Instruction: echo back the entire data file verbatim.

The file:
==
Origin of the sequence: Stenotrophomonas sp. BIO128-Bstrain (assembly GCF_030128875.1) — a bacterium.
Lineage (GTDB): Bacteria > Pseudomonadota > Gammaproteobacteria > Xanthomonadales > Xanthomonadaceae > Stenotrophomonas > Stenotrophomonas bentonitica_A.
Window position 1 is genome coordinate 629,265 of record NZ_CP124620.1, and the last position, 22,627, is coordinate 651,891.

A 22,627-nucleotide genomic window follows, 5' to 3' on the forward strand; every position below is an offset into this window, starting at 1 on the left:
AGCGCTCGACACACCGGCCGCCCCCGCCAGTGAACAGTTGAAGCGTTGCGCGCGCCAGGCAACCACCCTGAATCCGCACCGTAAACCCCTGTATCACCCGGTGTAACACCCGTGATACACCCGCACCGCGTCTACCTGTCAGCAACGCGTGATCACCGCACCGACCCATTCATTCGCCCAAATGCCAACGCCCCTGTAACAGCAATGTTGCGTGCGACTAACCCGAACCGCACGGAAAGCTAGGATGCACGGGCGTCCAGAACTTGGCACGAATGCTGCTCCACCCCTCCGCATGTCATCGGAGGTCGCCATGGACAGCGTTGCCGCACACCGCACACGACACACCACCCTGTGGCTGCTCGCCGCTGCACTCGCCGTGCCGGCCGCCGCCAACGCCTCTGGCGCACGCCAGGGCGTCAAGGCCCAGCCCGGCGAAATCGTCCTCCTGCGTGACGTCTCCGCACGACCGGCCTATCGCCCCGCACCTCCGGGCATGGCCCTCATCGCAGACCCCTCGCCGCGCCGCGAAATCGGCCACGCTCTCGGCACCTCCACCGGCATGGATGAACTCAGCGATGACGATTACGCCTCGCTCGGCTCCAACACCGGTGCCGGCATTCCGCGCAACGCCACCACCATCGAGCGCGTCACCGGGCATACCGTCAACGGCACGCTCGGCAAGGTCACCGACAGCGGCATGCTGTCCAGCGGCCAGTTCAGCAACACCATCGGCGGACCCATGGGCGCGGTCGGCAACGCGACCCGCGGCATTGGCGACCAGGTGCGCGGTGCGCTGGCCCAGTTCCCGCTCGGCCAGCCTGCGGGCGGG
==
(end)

Origin of the sequence: Stenotrophomonas sp. BIO128-Bstrain (assembly GCF_030128875.1) — a bacterium.
Lineage (GTDB): Bacteria > Pseudomonadota > Gammaproteobacteria > Xanthomonadales > Xanthomonadaceae > Stenotrophomonas > Stenotrophomonas bentonitica_A.
Window position 1 is genome coordinate 629,265 of record NZ_CP124620.1, and the last position, 22,627, is coordinate 651,891.

A 22,627-nucleotide genomic window follows, 5' to 3' on the forward strand; every position below is an offset into this window, starting at 1 on the left:
AGCGCTCGACACACCGGCCGCCCCCGCCAGTGAACAGTTGAAGCGTTGCGCGCGCCAGGCAACCACCCTGAATCCGCACCGTAAACCCCTGTATCACCCGGTGTAACACCCGTGATACACCCGCACCGCGTCTACCTGTCAGCAACGCGTGATCACCGCACCGACCCATTCATTCGCCCAAATGCCAACGCCCCTGTAACAGCAATGTTGCGTGCGACTAACCCGAACCGCACGGAAAGCTAGGATGCACGGGCGTCCAGAACTTGGCACGAATGCTGCTCCACCCCTCCGCATGTCATCGGAGGTCGCCATGGACAGCGTTGCCGCACACCGCACACGACACACCACCCTGTGGCTGCTCGCCGCTGCACTCGCCGTGCCGGCCGCCGCCAACGCCTCTGGCGCACGCCAGGGCGTCAAGGCCCAGCCCGGCGAAATCGTCCTCCTGCGTGACGTCTCCGCACGACCGGCCTATCGCCCCGCACCTCCGGGCATGGCCCTCATCGCAGACCCCTCGCCGCGCCGCGAAATCGGCCACGCTCTCGGCACCTCCACCGGCATGGATGAACTCAGCGATGACGATTACGCCTCGCTCGGCTCCAACACCGGTGCCGGCATTCCGCGCAACGCCACCACCATCGAGCGCGTCACCGGGCATACCGTCAACGGCACGCTCGGCAAGGTCACCGACAGCGGCATGCTGTCCAGCGGCCAGTTCAGCAACACCATCGGCGGACCCATGGGCGCGGTCGGCAACGCGACCCGCGGCATTGGCGACCAGGTGCGCGGTGCGCTGGCCCAGTTCCCGCTCGGCCAGCCTGCGGGCGGG